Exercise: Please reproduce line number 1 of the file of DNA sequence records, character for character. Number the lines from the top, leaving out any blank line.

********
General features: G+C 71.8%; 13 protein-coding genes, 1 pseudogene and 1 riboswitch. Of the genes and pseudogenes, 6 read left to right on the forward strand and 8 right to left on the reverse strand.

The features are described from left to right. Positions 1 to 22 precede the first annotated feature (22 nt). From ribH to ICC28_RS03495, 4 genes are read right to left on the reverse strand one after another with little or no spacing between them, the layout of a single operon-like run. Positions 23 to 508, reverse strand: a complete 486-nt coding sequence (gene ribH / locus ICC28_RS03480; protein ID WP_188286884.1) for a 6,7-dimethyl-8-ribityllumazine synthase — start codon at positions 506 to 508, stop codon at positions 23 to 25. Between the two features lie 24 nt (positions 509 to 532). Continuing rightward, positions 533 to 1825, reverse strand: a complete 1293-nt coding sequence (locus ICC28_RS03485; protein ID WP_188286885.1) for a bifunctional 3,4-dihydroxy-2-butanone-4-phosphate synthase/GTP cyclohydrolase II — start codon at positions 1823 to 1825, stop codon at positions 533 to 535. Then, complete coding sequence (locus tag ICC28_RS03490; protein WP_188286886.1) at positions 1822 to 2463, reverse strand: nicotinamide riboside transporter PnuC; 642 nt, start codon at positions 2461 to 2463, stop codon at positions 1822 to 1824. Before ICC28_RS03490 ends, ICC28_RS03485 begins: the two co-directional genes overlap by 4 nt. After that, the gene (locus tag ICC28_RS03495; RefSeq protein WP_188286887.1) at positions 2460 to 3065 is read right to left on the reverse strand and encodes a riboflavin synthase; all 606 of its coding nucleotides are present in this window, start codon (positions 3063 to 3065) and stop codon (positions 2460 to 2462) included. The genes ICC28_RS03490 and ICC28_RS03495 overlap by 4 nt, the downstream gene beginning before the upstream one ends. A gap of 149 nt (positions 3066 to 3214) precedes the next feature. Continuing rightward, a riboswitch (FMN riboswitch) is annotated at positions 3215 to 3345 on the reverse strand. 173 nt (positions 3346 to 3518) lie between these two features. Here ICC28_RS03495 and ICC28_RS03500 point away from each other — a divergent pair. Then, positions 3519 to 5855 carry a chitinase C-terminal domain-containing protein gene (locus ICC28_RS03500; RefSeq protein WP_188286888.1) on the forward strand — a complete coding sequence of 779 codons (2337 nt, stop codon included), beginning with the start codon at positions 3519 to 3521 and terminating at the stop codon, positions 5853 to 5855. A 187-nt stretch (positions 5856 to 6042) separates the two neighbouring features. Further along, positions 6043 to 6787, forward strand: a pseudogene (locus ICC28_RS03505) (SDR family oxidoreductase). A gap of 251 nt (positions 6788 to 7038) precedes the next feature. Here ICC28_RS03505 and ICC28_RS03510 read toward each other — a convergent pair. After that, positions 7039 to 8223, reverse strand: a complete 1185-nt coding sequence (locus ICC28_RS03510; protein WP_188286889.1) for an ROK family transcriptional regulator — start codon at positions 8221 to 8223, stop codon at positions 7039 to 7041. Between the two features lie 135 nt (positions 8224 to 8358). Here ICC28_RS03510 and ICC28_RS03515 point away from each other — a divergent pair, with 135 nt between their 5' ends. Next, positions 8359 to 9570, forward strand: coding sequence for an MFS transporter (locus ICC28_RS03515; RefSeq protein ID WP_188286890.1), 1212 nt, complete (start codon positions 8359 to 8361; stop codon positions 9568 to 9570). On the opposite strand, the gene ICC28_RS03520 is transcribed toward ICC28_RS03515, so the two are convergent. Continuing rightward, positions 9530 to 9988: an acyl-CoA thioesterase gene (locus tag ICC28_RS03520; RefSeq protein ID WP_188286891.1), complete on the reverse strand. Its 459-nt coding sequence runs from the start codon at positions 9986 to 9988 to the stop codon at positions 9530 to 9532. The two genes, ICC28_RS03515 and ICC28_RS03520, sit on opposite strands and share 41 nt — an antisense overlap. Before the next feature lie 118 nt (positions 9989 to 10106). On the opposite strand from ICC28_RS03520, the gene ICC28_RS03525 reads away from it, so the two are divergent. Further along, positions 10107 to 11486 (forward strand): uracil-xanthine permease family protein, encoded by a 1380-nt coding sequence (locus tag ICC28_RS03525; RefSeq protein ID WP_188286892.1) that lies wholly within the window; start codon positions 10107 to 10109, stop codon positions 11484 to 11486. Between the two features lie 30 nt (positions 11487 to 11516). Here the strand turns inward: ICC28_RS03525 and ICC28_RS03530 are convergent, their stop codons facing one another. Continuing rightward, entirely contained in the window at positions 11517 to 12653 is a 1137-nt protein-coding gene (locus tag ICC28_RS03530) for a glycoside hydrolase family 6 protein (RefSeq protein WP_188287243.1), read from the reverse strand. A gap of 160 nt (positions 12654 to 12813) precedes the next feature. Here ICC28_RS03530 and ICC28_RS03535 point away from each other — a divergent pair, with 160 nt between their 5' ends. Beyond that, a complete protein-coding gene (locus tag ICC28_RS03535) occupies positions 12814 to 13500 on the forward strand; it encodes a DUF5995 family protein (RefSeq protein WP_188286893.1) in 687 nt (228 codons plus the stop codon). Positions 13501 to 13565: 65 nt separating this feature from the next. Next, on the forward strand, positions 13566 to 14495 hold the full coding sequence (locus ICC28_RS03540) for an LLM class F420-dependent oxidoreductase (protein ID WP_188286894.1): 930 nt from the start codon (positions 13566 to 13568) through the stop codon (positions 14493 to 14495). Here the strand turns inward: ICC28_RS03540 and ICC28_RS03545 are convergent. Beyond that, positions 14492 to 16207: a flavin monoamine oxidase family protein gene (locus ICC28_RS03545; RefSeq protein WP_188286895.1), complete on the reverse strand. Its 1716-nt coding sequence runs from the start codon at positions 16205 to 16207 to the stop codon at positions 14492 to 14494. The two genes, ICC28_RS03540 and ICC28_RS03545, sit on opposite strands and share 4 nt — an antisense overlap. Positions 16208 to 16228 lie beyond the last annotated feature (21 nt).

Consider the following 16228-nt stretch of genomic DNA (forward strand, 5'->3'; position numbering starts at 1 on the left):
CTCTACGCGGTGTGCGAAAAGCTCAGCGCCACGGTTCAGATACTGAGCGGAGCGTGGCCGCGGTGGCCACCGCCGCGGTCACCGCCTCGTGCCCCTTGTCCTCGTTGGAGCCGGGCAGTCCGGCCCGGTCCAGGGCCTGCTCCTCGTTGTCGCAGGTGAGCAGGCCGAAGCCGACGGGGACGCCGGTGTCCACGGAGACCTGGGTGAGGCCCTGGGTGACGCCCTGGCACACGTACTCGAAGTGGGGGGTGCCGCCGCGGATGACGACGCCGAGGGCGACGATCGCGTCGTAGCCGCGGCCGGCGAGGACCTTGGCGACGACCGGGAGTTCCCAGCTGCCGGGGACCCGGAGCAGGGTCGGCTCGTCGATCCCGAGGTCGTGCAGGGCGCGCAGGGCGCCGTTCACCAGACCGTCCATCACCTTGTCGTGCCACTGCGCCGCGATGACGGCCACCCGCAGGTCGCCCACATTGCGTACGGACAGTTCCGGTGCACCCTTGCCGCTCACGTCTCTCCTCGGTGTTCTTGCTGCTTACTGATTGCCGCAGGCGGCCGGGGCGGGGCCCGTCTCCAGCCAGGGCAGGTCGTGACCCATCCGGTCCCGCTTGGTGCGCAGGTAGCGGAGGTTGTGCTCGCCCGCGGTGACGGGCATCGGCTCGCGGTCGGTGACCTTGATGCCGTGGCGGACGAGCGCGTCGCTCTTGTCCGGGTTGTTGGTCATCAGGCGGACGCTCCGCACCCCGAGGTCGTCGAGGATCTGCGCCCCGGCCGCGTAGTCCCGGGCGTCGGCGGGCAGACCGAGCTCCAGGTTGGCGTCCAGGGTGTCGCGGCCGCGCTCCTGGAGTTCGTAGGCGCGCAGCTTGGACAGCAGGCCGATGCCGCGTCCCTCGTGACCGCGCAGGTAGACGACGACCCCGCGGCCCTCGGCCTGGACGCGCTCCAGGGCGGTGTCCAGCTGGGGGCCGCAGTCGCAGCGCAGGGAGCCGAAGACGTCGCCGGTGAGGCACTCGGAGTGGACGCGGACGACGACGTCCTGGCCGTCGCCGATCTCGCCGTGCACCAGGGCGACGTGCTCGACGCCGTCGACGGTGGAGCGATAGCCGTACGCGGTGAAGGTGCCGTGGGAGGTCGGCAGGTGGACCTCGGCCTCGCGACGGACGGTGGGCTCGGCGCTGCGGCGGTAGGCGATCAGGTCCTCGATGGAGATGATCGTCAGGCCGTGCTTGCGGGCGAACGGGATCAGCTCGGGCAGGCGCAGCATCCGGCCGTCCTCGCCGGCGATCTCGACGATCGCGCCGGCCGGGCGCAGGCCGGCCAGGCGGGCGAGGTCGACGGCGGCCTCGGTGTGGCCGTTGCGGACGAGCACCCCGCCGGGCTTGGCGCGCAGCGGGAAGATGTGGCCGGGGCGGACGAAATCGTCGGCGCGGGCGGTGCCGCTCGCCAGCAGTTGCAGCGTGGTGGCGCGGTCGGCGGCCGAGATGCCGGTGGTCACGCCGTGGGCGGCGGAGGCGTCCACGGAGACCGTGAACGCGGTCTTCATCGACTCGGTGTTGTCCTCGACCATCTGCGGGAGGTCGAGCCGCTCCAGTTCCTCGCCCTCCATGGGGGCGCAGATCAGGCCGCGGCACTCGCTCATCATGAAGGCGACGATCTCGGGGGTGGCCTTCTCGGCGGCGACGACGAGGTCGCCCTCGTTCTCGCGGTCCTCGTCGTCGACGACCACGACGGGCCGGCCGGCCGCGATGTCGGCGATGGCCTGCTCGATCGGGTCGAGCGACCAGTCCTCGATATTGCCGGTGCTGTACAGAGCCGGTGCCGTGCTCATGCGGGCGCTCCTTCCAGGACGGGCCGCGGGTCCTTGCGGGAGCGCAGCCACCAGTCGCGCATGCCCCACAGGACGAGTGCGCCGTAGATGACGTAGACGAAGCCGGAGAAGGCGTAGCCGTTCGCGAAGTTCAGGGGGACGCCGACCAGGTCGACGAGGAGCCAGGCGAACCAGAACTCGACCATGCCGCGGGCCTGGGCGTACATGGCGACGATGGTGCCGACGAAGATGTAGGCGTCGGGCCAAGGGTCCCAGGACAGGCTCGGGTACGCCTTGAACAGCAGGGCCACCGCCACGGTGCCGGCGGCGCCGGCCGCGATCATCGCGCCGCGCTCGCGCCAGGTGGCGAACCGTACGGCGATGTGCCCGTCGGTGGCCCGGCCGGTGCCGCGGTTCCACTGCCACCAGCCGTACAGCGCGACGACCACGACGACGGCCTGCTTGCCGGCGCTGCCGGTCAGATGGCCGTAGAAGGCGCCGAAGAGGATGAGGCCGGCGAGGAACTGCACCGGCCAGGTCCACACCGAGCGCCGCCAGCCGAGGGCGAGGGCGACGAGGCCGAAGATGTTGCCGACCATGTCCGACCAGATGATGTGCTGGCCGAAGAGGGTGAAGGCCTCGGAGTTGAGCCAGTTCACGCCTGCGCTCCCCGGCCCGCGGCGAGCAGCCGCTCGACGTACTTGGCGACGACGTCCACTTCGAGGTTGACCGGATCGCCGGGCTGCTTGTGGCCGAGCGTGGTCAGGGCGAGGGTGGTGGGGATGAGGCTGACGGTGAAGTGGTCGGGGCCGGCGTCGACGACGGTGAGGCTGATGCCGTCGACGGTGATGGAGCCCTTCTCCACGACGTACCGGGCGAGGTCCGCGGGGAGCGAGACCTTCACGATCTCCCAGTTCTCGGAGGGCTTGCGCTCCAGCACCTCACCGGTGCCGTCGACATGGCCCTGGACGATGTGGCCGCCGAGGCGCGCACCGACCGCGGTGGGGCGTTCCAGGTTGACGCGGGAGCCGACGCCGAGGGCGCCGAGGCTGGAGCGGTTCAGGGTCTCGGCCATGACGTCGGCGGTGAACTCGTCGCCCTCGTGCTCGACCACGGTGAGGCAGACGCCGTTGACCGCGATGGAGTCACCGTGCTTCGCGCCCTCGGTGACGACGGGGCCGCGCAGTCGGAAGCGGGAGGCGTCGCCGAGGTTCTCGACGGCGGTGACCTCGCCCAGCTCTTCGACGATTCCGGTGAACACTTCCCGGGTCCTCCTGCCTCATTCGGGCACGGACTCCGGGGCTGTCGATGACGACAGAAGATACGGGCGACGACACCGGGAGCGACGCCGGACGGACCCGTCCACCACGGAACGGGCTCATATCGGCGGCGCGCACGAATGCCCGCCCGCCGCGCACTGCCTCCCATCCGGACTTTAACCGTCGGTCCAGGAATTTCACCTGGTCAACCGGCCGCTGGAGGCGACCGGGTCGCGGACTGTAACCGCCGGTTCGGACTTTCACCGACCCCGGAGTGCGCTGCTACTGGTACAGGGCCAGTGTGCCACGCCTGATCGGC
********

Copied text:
General features: G+C 71.8%; 13 protein-coding genes, 1 pseudogene and 1 riboswitch. Of the genes and pseudogenes, 6 read left to right on the forward strand and 8 right to left on the reverse strand.